The movement led by women of color disputed the idea, common to earlier feminist movements, that women were a homogeneous category who shared the same life experiences. This argument stemmed from the realization that white middle-class women did not serve as an accurate representation of the feminist movement as a whole.
References and Further Reading 1. The Concepts of Culture in Contemporary Political Theory Multiculturalism is before anything else a theory about culture and its value.
Hence, to understand what multiculturalism is it is indispensable that the meaning of culture is clarified.
In this section, five concepts of culture that are predominant in contemporary political philosophy are outlined: As Festenstein points out, these are not competing conceptions of culture, where each selects a distinct set of necessary and sufficient conditions for the right application of the predicate.
Contrastingly, all these conceptions of culture defend, even though in slightly different ways, the idea that culture is constitutive of personal identity. Therefore, it is possible to simultaneously defend, say, a semiotic conception of culture and admit that a culture may have normative, societal, economic and cosmopolitan features.
The Semiotic Perspective The semiotic conception of culture was very popular in the s, and has its roots in classic social anthropology.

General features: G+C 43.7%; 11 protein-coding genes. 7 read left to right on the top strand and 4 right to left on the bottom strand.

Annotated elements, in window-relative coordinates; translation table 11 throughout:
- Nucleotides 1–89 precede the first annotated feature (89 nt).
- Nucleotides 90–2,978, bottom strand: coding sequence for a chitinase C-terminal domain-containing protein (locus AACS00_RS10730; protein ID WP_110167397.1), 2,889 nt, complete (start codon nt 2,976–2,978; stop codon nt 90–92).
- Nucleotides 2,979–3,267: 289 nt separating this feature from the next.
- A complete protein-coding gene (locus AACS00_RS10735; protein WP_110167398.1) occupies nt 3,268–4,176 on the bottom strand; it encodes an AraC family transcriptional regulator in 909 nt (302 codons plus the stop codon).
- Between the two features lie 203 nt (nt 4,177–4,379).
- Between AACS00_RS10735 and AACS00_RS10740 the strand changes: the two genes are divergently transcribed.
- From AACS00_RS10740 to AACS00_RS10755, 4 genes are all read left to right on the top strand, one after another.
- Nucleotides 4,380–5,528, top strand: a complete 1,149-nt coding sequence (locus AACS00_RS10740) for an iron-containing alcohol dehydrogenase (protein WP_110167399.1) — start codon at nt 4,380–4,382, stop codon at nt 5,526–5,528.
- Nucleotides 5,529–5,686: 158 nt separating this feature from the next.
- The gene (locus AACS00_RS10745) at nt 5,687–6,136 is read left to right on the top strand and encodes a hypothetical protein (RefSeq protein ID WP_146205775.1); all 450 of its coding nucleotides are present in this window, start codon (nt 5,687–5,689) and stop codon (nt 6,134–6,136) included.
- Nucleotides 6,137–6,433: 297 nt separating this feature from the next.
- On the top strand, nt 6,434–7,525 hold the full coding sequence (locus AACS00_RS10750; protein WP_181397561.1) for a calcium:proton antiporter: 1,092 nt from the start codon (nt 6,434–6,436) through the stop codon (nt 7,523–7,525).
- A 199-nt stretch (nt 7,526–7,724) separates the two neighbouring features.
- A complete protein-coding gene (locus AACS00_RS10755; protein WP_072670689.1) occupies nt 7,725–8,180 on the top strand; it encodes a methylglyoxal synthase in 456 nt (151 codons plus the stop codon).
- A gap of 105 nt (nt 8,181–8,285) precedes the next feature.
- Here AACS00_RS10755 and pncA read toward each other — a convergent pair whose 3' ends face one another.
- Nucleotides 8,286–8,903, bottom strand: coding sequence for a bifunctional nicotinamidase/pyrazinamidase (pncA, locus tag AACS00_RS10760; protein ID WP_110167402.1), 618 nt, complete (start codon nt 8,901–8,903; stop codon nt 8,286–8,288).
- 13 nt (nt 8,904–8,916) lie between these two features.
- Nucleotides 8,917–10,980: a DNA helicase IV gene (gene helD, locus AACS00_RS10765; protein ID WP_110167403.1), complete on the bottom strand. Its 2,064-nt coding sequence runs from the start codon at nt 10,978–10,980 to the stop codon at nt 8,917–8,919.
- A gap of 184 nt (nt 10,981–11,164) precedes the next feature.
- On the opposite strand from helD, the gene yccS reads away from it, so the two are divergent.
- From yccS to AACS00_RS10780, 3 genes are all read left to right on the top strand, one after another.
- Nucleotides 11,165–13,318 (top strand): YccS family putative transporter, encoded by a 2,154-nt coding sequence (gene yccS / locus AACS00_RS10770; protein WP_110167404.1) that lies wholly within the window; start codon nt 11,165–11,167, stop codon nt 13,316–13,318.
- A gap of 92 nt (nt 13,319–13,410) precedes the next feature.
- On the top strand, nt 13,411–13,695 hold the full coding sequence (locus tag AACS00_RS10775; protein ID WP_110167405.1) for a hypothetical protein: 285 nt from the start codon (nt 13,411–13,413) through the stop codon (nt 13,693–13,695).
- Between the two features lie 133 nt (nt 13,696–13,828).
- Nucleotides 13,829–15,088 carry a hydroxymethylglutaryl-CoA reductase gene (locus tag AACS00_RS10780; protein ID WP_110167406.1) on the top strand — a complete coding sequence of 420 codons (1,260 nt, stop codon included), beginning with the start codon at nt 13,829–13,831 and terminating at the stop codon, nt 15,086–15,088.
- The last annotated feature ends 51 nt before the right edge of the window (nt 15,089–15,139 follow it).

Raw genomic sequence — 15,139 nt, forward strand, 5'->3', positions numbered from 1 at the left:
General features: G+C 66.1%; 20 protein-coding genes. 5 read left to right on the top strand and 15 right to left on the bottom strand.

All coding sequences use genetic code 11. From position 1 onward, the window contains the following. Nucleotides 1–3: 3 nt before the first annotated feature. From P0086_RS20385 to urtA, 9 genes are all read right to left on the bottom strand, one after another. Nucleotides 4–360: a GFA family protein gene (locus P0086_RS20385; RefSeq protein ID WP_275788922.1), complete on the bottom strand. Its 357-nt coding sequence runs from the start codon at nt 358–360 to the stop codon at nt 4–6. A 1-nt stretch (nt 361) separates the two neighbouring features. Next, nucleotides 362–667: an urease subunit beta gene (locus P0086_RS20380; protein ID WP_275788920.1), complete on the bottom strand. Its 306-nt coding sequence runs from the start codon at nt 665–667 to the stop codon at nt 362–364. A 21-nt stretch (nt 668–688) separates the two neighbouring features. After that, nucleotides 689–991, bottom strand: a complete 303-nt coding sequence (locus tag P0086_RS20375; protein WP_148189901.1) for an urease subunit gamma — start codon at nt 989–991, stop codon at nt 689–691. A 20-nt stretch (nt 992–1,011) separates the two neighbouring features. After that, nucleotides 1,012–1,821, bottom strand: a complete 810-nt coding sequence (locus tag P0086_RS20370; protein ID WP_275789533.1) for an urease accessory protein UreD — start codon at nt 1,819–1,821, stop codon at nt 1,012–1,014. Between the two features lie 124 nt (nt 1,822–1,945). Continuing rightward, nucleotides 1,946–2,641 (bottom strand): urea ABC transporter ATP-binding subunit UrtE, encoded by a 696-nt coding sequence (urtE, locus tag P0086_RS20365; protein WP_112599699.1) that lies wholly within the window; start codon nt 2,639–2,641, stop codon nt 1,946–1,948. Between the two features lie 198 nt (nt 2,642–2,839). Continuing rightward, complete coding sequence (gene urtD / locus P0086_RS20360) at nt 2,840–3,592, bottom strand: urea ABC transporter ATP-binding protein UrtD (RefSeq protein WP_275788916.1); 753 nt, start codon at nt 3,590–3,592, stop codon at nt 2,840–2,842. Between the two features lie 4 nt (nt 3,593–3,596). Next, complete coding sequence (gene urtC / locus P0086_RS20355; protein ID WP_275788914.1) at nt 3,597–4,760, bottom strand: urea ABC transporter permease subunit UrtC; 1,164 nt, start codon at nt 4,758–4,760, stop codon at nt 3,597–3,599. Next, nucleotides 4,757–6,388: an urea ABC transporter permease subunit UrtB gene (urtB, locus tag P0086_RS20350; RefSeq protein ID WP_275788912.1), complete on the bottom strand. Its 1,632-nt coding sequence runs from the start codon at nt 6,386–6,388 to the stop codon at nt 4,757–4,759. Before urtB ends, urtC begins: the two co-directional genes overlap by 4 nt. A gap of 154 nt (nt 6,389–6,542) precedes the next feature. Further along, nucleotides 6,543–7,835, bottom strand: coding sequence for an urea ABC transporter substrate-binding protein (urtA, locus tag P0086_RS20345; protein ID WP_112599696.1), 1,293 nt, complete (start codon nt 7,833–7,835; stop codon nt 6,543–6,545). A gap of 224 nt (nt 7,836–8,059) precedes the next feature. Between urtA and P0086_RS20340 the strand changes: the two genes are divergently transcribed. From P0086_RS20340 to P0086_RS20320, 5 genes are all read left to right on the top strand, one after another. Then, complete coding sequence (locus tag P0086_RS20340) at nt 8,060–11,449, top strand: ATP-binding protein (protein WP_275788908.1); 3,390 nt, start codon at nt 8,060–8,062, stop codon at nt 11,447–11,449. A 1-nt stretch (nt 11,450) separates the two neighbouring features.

Social anthropologists like Margaret Mead, Levi-Straus and Malinowski considered culture as a set of social systems, symbols, representations and practices of signification held by a certain group.
Thus, from this perspective, a culture is defined as a system of ideals or structures of symbolic meaning. Put differently, according to this view, culture should be understood as a symbolic system which in turn is a way of communication which represents the world.
This form of communication is based on symbols, underlying structures and beliefs or ideological principles. One of the philosophers endorsing this perspective of culture is Parekh According to Parekhp. These self-understandings necessarily have to have meaning.
Hence, the thesis that human beings are self-interpreting animals presupposes that human existence is constituted by meaning. In turn, this implies that human beings are also language animals. By language, what is meant are all modes of expression music, spoken language, art and so forth Taylor, b.
That is to say, language is, at least primarily, a result of the interaction of individuals with their own cultural community Taylor, ; b. Thus, culture is a system of symbolic meaning.
Bearing this in mind, it can be argued that the study of culture from the semiotic perspective is the analysis or elucidation of meaning. As in hermeneutics, where the reader has to interpret the meaning of a text, in culture one has to interpret its internal logic Festenstein, The symbolism, sign process or system of meaning underlying this action is what, according to the point of view of semiotics, culture is, and this is what should be studied.
The Normative Conception The normative conception of culture is usually adopted by communitarians.